27 June 2012

Good Governance VII: Eschewing of Enmity

Akkodha: the need to eschew enmity


The seventh virtue that a good ruler is advised to cultivate is akkodha or absence of enmity.  The word choice is extremely pertinent. There is nothing in this about not having political opponents or not being competitive.  The focus is on the approach to engagement, I believe. In other words, the Samma Sambuddha, Siddhartha Gauthama the Enlightened One, in his incomparable discourse on Good Governance advises rulers and would-be rulers to desist from enmity, from ill-feeling in their political engagement, as always in thought, word and deed.


Rulers are not like this in general.  Politics of power is an unforgiving exercise, with no quarters asked and none given. It is a pound-of-flesh kind of engagement or even worse, a pound of flesh extracted in lieu of an ounce that had been taken before.  Politics and revenge have become such close companions that they are not just inseparable but are hard to distinguish from one another. 


Our Budun Wahanse was of the view that this kind of behaviour and culture would obstruct the ability to govern well. The ideal ruler or a ruler striving for the ideal would eschew revenge and all acts of ill-will and hatred, even if it were permissible within a given regime of legality.  In other words, such a leader would not do something even if it were legal if he/she felt that it would amount to pandering to desires of revenge, punishment and ill will.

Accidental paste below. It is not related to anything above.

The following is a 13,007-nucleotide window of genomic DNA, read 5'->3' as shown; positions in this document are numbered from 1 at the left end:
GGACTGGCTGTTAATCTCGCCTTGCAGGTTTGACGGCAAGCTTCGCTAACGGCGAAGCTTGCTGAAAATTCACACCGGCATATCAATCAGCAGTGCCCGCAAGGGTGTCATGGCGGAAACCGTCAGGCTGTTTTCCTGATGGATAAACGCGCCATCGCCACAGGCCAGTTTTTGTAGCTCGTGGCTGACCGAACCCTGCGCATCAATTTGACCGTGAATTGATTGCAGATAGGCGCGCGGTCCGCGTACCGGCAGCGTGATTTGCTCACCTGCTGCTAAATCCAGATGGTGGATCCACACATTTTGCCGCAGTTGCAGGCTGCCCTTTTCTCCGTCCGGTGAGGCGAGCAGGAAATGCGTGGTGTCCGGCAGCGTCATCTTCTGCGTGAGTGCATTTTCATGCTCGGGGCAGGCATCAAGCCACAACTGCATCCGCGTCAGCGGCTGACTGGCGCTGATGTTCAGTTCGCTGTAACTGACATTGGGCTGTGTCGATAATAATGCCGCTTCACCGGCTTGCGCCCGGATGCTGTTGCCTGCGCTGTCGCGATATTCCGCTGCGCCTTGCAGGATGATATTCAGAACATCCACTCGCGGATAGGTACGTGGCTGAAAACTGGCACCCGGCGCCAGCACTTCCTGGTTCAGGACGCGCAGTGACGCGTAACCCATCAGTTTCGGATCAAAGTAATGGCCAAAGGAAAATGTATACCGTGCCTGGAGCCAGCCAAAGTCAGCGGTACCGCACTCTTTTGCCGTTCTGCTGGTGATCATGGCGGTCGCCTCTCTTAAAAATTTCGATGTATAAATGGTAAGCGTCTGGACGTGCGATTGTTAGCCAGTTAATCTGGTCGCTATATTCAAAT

Ruling is not easy.  Getting to the point of ruling is hard.  In unforgiving political circumstances one makes many friends. One makes enemies too, even without intending to and even if one’s intentions in all engagements are wholesome, innocent and absolutely lacking in ill will.  Politics is a game where arrows are shot, poisons administered; there is cut and gash, blood-letting and raucous laughter, insult and humiliation, needling and litigation.  It is made of proxy-attacks; one is liable to be left alone and instead attacks are focused on near and dear as in loved ones or ideas, ideologies or religious faiths. The smart and vindictive have a million ways of hurting, of getting under someone’s skin and rest assured politics is a game where every trick in the book is tried out if one is aware of it.